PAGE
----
Dr. Tsugane has requested the Division of Surveillance, Center for Cancer Control and Information Services at National Cancer Center to calculate the estimated number of pre-accident cases in Fukushima, from incidence rate based on regional cancer registry. And theanalysis led to the expression, “several tens of times larger,” mentioned in the “Interim Summary Regarding Thyroid Examination.” In essence, the Interim Summary by the Thyroid Examination Assessment Subcommittee overturned the earlier assessment by the Oversight Committee.
The meaning of Initial Screening
When the Chernobyl accident occurred, IAEA (International Atomic Energy Agency) reported that the occurrence of pediatric thyroid cancer in the affected areas began to increase 4-5 years after the accident.
[Editor’s note: IAEA actually did not admit the excess occurrence during the investigation 4-5 years after the accident. However, 8 years after the accident, WHO finally recognized the excess occurrence which began in the fourth post-accident year. Ryuichi Hirokawa, editor of DAYS JAPANand founder/director of Chernobyl Children’s Fund, Japan, covered a symposium in Ukraine three years after the accident where excess occurrence of pediatric thyroid cancer was reported. He also interviewed Belarusian specialists discussing excess occurrence of pediatric thyroid cancer as well as leukemia. However, at the time, such reports were ignored by organizations like IAEA and ICRP (International Commission on Radiation Protection), which insisted there were no health effects. It wasn’t until the eighth post-accident year that excess occurrence became too obvious to be ignored that it was finally acknowledged by these organizations].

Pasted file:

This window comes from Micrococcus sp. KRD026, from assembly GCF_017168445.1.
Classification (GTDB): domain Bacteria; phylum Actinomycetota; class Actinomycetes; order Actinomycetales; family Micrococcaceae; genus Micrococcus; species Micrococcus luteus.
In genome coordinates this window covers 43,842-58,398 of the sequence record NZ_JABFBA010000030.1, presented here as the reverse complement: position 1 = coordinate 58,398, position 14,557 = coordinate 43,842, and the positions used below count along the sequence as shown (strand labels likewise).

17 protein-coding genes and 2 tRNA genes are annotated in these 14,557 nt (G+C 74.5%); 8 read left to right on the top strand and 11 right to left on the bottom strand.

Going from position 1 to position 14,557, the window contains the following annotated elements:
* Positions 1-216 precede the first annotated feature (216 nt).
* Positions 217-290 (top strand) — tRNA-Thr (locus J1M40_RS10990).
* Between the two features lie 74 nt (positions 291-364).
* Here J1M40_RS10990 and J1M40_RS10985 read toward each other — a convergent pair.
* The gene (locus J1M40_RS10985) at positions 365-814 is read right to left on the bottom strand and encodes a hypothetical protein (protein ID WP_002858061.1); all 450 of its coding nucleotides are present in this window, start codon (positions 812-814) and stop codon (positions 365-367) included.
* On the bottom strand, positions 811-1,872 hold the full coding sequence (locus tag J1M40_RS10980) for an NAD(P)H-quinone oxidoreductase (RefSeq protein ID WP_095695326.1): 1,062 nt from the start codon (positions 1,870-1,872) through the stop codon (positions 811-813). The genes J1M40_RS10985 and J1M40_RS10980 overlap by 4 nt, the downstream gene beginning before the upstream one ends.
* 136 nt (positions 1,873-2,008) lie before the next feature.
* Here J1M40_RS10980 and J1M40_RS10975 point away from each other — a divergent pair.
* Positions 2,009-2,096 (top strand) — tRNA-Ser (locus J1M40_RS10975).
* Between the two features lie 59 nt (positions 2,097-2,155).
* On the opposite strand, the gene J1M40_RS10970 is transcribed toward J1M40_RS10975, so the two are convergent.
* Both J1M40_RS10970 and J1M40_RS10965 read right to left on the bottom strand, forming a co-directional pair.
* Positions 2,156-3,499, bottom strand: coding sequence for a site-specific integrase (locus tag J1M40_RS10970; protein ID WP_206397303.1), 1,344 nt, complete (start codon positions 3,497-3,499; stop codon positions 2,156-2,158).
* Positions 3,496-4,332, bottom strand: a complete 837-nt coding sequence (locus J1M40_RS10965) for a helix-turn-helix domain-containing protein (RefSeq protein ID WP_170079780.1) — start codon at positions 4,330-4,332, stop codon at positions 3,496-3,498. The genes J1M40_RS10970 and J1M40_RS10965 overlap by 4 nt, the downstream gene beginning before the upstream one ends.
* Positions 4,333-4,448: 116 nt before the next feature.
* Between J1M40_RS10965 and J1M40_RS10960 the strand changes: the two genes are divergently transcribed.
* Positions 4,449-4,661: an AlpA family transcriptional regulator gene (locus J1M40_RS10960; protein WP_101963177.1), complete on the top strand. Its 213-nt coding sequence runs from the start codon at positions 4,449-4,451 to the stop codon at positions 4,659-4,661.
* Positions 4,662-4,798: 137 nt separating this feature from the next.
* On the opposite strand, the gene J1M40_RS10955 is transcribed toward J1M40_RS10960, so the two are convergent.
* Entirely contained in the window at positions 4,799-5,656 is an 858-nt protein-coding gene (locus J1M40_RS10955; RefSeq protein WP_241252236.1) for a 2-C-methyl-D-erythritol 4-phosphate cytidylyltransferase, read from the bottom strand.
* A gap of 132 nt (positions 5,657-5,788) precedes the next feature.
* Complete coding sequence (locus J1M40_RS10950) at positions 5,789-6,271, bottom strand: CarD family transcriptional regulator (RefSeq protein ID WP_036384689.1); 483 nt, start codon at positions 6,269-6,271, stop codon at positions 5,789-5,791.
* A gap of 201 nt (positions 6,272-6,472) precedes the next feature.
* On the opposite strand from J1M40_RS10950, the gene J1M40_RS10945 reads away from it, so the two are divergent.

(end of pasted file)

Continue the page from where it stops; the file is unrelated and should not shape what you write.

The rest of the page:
Due to the fact that the Chernobyl pediatric thyroid cancer occurrence began to increase 4-5 years after the accident, it was decided after the Fukushima Daiichi nuclear power plant accident that the first round (Initial Screening) of thyroid examination be completed before the effect of the nuclear accident appeared. This way the result of Initial Screening would be considered baseline without the effect of radiation exposure to compare with the result of Full-Scale Screening, scheduled to begin 4-5 years after the accident. However, 112 (confirmed and suspected) cases of thyroid cancer were diagnosed during Initial Screening which supposedly had no effect of radiation exposure. People began to wonder if 112 was too high a number under the circumstance……
Excess occurrence of pediatric thyroid cancer as a result of Initial Screening might be related to the nuclear accident after all, and the thyroid examination outside Fukushima Prefecture might be necessary—that is what a member of the Oversight Committee is saying now. What is the basis of the experts who have kept insisting “there will be no effect of radiation exposure” since immediately after the accident? ….. http://fukushimavoice-eng2.blogspot.jp/2015/08/oshidori-mako-interviews-experts.html